Tell Gov. Christie to sign the NJ Historic Property Revitalization Act!

Ron Emrich of Preservation New Jersey has something to crow about!  After a dozen years of lobbying, his long-held dream is now within his grasp–the creation of a New Jersey historic homeowner tax credit.

The New Jersey Senate voted 38 to zero yesterday in support of the bill called the Historic Property Revitalization Act. The approved bill will reach Governor Christie soon, and he needs to know how important this legislation is to the preservation community in the state.  Contact the Governor and urge him to sign it.

Contact Governor Christie via snail mail

Office of the Governor
PO Box 001
Trenton, NJ 08625

There is a contact form with drop down features on the Governor’s web site. Make sure you reference the Historic Property Revitalization Act.

Still better, please make a phone call to the switchboard.

While you are at it, please THANK  your own Senator or Assembly person if they voted for the bill or were co-sponsors of their respective pieces of legislation. Ron Emrich has a list of these people on the PNJ web site see it here.

Preservation New Jersey has the following information about this bill on its website.

“The Act will provide homeowners and corporations with an economic incentive to help revitalize older neighborhoods and historic downtowns, create thousands of skilled jobs and reuse historic structures by providing a State tax credit for their rehabilitation. Similar tax credit programs in 29 states, such as Maryland and Rhode Island, have generated net tax revenue to the state (see Rhode Island’s analysis at

The historic rehab tax credit is an especially effective Smart Growth economic development tool to help restart investment in the housing market! The program would be administered by the New Jersey State Historic Preservation Office, which already certifies projects for a similar federal historic tax credit for income-producing properties. The New Jersey Heritage Development Coalition, including Preservation New Jersey, is advocating for this proven economic stimulus tool. See up to date news at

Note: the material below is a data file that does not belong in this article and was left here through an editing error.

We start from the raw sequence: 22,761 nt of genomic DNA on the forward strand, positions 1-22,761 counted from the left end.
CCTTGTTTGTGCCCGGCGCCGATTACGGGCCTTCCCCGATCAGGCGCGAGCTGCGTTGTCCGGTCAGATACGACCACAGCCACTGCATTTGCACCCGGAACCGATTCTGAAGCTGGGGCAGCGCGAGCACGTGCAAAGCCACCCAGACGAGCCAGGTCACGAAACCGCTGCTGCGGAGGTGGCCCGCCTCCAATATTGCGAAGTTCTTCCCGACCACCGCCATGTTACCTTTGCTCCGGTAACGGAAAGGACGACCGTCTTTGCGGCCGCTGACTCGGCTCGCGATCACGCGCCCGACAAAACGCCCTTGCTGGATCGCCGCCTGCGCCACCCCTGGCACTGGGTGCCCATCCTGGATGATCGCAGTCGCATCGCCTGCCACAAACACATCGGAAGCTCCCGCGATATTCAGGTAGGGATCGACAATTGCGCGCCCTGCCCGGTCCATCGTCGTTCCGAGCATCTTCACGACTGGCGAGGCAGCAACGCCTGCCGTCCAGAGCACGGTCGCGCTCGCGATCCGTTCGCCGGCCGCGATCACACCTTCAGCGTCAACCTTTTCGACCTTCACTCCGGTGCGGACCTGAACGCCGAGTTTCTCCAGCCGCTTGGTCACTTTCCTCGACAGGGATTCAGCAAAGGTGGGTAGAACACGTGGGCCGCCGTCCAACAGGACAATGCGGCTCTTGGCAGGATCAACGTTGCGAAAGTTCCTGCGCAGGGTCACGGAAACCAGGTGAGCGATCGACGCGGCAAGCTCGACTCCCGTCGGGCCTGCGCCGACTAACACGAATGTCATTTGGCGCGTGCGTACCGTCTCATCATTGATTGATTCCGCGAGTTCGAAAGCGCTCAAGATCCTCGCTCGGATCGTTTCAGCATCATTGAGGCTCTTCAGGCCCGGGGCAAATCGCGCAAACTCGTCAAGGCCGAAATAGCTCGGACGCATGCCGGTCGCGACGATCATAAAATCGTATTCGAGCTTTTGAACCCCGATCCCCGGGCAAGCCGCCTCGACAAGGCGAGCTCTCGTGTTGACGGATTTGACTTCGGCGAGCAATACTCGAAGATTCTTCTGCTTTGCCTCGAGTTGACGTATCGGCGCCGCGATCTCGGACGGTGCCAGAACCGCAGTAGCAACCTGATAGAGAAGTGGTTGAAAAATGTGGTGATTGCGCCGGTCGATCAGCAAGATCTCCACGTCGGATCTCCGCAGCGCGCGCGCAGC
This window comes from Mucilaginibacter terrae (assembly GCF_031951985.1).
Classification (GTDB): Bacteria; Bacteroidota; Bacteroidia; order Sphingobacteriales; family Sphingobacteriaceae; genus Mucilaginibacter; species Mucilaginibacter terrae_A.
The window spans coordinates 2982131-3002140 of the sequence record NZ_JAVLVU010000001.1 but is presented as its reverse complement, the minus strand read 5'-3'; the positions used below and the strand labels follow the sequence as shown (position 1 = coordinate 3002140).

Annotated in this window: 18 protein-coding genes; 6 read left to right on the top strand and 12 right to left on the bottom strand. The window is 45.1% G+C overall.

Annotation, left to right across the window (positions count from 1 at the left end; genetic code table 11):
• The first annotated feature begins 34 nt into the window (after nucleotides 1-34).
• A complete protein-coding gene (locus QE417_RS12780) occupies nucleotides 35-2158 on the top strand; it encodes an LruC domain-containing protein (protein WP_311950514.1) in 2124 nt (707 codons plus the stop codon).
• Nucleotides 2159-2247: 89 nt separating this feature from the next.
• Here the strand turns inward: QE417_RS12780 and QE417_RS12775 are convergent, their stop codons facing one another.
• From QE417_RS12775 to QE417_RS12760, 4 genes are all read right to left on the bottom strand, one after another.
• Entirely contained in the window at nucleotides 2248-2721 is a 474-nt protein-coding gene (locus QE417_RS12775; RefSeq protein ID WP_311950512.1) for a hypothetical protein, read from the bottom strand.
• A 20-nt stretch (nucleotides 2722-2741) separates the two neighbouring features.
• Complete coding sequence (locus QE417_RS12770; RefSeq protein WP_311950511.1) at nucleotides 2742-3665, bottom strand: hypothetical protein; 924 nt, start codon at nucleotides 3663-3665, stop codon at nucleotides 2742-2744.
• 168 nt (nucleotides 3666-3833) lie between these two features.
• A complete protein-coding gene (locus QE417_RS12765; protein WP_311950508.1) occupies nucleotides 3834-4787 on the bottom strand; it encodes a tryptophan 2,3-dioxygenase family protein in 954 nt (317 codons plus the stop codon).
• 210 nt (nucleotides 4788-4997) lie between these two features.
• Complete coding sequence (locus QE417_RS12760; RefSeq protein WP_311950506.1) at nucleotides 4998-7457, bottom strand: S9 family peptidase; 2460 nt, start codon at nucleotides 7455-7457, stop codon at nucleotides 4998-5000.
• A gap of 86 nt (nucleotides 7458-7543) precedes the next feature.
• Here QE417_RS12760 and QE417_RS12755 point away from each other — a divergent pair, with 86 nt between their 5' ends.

1. HPRA Description [pdf]>>
2. Three case studies applying the tax credit to theoretical preservation projects [pdf]>>

What Will It Do?

Promote Smart Growth: The recently re-adopted New Jersey State Development and Re-Development Plan embraces the idea that in order to provide sustainable communities in New Jersey, development and re-development must occur around designated centers, where the vast majority of our historic structures are found. Taking advantage of existing building stock reduces urban sprawl, preserves green space and reduces landfill waste.

Foster Community Revitalization and Heritage Tourism: Many historic buildings, both residential and commercial in nature, are located in older urban areas in need of economic revitalization. Rehabilitated properties will foster more rehabilitation, revitalizing neighborhoods, increasing property values, stimulating the local economy and tourism through creation of jobs, and result in more employment opportunities associated with income-production activity. Studies have shown that more revenue is returned to the New Jersey Treasury than is given in tax credits as a result.

What Is The Credit?

A taxpayer would be allowed a credit against his/her personal income tax OR a business would be allowed a credit against its corporate business tax of 25 per cent of the costs of a completed rehabilitation. Taxpayers not able to use the credit would be able to transfer it.
What Buildings Qualify?

A qualified historic building is one that is listed individually or within a district on the State or National Registers of Historic Places or within a locally designated historic district and contributing to the district’s significance, and must be certified by the State Historic Preservation Office.
How Does a Project Qualify?

A qualified individual or entity must own or have a qualifying long-term lease on the structure. The structure and rehabilitation work must be certified by the State Historic Preservation Office and the work must be done in conformance with the Secretary of Interior’s Standards for Rehabilitation. The project must be considered a substantial rehabilitation.

This is a major achievement for Ron Emrich, who has worked for more than eight years to get this bill passed. Let’s help him get this DONE. Call the Governor.

For more information about the bill contact Preservation New Jersey–note new address below.

Preservation New Jersey
310 W. State St.
Trenton, NJ  08618 NEW ADDRESS

PHONE: 609-392-6409
FAX: 609-392-6418